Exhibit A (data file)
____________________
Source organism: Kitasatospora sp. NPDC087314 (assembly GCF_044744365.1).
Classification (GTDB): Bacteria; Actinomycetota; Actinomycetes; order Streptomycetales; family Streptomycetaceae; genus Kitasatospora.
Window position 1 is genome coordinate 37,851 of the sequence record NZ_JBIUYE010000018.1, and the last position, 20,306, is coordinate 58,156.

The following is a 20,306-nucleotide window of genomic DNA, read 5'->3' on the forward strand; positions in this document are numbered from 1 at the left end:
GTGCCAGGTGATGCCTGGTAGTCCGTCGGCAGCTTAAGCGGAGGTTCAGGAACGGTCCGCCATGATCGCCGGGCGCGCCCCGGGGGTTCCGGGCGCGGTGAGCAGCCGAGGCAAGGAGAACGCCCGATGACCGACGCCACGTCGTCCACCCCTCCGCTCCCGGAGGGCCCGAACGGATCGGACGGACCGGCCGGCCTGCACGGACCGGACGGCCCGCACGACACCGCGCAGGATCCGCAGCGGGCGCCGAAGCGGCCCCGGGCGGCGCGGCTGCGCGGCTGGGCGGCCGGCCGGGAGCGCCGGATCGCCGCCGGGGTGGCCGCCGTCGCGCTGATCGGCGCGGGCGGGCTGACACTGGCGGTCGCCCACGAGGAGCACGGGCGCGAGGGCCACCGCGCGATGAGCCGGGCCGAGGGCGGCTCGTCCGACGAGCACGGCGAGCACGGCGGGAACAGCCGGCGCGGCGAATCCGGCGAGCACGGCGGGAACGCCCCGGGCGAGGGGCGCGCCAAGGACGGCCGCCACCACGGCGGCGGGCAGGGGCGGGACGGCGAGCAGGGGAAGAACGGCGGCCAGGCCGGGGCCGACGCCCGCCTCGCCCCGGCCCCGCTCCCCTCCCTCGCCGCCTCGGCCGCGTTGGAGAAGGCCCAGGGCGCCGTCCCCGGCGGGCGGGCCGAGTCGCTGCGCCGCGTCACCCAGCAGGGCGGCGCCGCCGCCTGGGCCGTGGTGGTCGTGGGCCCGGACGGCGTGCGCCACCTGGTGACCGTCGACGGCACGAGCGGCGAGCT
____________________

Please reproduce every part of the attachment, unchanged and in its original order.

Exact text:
Source organism: Kitasatospora sp. NPDC087314 (assembly GCF_044744365.1).
Classification (GTDB): Bacteria; Actinomycetota; Actinomycetes; order Streptomycetales; family Streptomycetaceae; genus Kitasatospora.
Window position 1 is genome coordinate 37,851 of the sequence record NZ_JBIUYE010000018.1, and the last position, 20,306, is coordinate 58,156.

The following is a 20,306-nucleotide window of genomic DNA, read 5'->3' on the forward strand; positions in this document are numbered from 1 at the left end:
GTGCCAGGTGATGCCTGGTAGTCCGTCGGCAGCTTAAGCGGAGGTTCAGGAACGGTCCGCCATGATCGCCGGGCGCGCCCCGGGGGTTCCGGGCGCGGTGAGCAGCCGAGGCAAGGAGAACGCCCGATGACCGACGCCACGTCGTCCACCCCTCCGCTCCCGGAGGGCCCGAACGGATCGGACGGACCGGCCGGCCTGCACGGACCGGACGGCCCGCACGACACCGCGCAGGATCCGCAGCGGGCGCCGAAGCGGCCCCGGGCGGCGCGGCTGCGCGGCTGGGCGGCCGGCCGGGAGCGCCGGATCGCCGCCGGGGTGGCCGCCGTCGCGCTGATCGGCGCGGGCGGGCTGACACTGGCGGTCGCCCACGAGGAGCACGGGCGCGAGGGCCACCGCGCGATGAGCCGGGCCGAGGGCGGCTCGTCCGACGAGCACGGCGAGCACGGCGGGAACAGCCGGCGCGGCGAATCCGGCGAGCACGGCGGGAACGCCCCGGGCGAGGGGCGCGCCAAGGACGGCCGCCACCACGGCGGCGGGCAGGGGCGGGACGGCGAGCAGGGGAAGAACGGCGGCCAGGCCGGGGCCGACGCCCGCCTCGCCCCGGCCCCGCTCCCCTCCCTCGCCGCCTCGGCCGCGTTGGAGAAGGCCCAGGGCGCCGTCCCCGGCGGGCGGGCCGAGTCGCTGCGCCGCGTCACCCAGCAGGGCGGCGCCGCCGCCTGGGCCGTGGTGGTCGTGGGCCCGGACGGCGTGCGCCACCTGGTGACCGTCGACGGCACGAGCGGCGAGCT